Recording Skype calls. Part 1. Skype API and sound processing

Skype logoRecording Skype calls may be very useful, especially when we discuss some business questions or, for example, approaches related to the project issues. Also listening of records may help to improve knowledge of English language, correct mistakes.

I decided to try to develop application that will use Skype API and record conversation to the MP3-file.

I spent few evenings and figured out one interesting thing about Skype: it is able to record sound without any additions! All we need is to send Skype API command that will redirect sound channels to the files! Of course, there are some limitations:

  • the format of redirected sound is WAV,
  • Skype redirect channels separately from microphone and from speakers.

So on the output we have two huge files (since WAV doesn’t have compression), which is inconvenient to store and listen.

To create Skype recorder we should write some wrapper for Skype API and “class-handler” that will send and receive messages from Skype.

It is also possible to use official Skype4COM library instead of implementing own wrapper, but it was interesting for me to do it myself.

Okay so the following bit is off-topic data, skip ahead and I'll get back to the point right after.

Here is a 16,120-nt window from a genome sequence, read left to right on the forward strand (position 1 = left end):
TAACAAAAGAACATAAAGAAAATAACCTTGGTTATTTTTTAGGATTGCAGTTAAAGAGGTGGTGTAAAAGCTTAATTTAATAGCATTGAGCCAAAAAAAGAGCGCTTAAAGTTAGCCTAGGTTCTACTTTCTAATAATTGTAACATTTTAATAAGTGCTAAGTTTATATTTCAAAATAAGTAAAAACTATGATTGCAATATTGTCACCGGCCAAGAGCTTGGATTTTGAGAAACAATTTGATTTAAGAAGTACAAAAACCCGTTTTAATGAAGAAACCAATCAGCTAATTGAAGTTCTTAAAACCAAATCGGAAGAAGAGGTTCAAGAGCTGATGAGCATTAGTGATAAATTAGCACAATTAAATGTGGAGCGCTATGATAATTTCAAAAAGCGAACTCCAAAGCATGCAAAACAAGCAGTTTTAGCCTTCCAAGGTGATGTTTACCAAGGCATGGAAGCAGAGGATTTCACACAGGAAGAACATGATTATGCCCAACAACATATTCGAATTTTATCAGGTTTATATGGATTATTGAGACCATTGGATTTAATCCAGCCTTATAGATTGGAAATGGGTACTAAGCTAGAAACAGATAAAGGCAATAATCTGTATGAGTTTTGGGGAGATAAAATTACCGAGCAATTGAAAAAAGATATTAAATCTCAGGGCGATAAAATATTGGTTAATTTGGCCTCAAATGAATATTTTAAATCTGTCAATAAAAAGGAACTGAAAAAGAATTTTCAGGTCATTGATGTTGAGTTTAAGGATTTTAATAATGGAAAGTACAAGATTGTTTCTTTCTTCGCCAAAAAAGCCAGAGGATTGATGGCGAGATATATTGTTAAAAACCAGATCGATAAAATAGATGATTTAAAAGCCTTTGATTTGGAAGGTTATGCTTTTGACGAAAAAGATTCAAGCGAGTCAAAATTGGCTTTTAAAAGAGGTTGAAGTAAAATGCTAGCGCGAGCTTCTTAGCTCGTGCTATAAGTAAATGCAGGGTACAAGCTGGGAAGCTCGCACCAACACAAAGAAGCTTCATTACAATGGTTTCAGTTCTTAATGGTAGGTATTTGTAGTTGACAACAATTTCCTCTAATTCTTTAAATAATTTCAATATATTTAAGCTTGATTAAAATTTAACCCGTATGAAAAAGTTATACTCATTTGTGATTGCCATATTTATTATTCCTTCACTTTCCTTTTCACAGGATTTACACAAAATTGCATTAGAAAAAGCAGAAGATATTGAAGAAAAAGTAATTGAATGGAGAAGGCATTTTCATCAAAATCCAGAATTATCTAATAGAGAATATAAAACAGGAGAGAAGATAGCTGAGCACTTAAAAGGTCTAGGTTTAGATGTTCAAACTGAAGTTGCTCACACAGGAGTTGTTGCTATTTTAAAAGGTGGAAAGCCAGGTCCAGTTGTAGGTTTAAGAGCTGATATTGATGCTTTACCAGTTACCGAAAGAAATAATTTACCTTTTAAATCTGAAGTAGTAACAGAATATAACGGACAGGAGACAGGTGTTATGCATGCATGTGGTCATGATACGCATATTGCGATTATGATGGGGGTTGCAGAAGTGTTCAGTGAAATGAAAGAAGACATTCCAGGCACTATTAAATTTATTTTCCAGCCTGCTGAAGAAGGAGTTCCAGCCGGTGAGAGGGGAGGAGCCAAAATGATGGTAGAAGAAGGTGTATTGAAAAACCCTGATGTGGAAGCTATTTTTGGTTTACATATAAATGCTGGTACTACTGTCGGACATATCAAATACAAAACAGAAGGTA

Here is the small tutorial how to use Skype API.

 
Connecting to Skype and “subscribing” to events

First of all, we need to register discover and attach Windows API messages since Skype uses them for communication:

[DllImport("user32.dll")]
public static extern uint RegisterWindowMessage(string message);

skypeApiDiscover = RegisterWindowMessage("SkypeControlAPIDiscover");
skypeApiAttach = RegisterWindowMessage("SkypeControlAPIAttach");

Now, to attach to the Skype, we need to send attachment request via Windows API broadcast message. As a parameter we must provide discover message ID skypeApiDiscover and window handle that will receive further messages from the Skype.

[DllImport("user32.dll")]
private static extern IntPtr SendMessageTimeout(IntPtr hWnd, uint msg, IntPtr wParam,
    ref CopyDataStruct lParam, uint flags, uint timeout, out IntPtr result);

SendMessageTimeout(new IntPtr(-1), skypeApiDiscover, ourWindowHandle,
    IntPtr.Zero, IntPtr.Zero, 100, out result)

Skype will show prompt for attachment request:
Attachment request

After clicking one of the buttons Skype sends Window API message to the window which handle we have specified. The window must contain WndProc in order to process message.

public IntPtr WndProc(IntPtr hWnd, int message, IntPtr wParam, IntPtr lParam, ref bool handled)
{
    // ...
}

As an attachment result Skype sends message with message == skypeApiAttach and lParam == 0 (in case of success; see other codes in the Skype API documentation). Parameter wParam contains Skype window handle that we will use to send commands.